The General Services Administration wants to bar federal workers in this area from calling for sports scores, weather information, the time of day or horoscope recordings as part of its campaign to cut down on personal telephone calls on government phones. If the telephone company and GSA can work out the details, GSA will buy an electronic "flexible route selection machine" for switching centers to block calls made to certain numbers. The government pays for each call made to a non-government number. Its telephone bill for calls made to private numbers in this area is about $300,000 a month for nearly 5 million calls.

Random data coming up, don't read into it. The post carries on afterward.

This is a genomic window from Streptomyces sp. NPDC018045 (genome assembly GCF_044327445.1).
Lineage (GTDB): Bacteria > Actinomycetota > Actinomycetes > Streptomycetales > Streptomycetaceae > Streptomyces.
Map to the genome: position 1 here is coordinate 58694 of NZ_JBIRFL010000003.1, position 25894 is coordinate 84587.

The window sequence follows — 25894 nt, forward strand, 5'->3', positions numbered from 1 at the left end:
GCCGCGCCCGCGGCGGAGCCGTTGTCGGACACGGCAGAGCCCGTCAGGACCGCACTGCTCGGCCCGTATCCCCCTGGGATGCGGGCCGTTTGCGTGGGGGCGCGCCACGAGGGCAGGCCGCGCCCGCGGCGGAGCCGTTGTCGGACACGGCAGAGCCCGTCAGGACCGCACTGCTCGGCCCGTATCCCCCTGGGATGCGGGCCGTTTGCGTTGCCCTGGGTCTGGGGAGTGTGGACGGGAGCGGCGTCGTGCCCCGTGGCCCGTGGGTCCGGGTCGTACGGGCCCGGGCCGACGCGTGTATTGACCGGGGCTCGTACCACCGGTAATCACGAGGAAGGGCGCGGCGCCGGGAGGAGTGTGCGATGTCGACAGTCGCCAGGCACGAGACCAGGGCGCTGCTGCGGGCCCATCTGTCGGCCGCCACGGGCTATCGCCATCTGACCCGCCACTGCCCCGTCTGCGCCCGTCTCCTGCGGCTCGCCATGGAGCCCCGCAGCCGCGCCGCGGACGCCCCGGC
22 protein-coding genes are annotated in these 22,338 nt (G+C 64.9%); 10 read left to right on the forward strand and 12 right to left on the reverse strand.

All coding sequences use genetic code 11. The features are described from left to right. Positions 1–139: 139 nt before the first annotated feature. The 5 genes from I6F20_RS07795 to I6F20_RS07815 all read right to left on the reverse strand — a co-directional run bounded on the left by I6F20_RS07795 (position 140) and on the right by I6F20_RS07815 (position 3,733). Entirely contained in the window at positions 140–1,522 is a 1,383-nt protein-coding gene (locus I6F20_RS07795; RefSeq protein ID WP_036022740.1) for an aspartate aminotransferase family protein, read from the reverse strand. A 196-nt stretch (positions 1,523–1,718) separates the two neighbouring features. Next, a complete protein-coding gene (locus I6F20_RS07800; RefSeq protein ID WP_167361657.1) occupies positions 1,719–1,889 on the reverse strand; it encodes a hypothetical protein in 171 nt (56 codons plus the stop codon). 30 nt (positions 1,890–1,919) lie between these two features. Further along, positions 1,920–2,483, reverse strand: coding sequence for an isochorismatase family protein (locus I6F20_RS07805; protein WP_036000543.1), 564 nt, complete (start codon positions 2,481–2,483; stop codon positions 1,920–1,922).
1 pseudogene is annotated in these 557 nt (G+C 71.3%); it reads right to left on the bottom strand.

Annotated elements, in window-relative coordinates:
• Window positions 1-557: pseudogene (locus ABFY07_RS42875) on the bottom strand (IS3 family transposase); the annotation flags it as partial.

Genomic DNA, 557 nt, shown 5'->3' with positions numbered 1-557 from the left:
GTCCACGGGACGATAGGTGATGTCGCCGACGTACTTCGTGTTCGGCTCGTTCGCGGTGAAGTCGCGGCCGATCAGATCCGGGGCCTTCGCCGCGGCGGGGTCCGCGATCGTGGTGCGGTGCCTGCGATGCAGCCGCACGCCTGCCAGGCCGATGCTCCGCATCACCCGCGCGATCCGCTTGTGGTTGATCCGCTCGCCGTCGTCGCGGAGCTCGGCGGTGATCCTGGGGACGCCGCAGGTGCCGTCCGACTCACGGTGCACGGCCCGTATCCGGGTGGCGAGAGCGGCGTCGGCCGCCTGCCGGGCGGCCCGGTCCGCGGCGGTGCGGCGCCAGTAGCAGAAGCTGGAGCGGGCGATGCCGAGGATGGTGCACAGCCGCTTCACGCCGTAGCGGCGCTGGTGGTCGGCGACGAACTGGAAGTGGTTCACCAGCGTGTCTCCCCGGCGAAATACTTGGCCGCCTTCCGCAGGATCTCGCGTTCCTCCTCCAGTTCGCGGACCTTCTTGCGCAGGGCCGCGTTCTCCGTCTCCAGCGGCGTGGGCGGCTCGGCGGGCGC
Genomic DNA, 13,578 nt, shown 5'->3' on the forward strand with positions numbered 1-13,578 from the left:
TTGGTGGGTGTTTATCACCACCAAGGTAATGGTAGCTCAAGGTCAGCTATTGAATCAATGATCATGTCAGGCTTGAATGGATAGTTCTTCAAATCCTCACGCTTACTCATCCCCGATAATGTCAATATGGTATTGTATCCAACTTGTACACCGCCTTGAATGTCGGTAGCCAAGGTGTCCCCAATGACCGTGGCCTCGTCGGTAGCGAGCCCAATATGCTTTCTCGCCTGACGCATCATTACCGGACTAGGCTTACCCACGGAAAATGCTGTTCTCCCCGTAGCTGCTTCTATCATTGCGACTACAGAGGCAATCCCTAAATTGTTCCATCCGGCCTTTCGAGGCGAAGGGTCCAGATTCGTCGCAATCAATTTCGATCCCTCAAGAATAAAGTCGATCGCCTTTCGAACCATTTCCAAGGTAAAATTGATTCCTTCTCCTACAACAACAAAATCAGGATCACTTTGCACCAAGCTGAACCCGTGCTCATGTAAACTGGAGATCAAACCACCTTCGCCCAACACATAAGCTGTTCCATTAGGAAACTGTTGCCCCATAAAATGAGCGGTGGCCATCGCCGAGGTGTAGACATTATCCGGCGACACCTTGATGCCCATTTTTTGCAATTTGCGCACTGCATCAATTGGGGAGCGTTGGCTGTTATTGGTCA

"We're moving cautiously to make sure the system doesn't cost more than the savings," said James E. Edwards, a special assistant in GSA's Automated Data and Telecommunications Service. Currently, federal offices in Chicago, San Francisco, Indianapolis, Detroit, New York and Milwaukee are prevented from reaching certain numbers. The monitors were installed after another device provided GSA with a list of all the numbers dialed from federal telephones in Chicago in 1979.

"There were a substantial number of calls to time, weather and other such things [that] we felt were unnecessary," Edwards said, adding that the feds have since saved $157,000 a year in Chicago by blocking some numbers.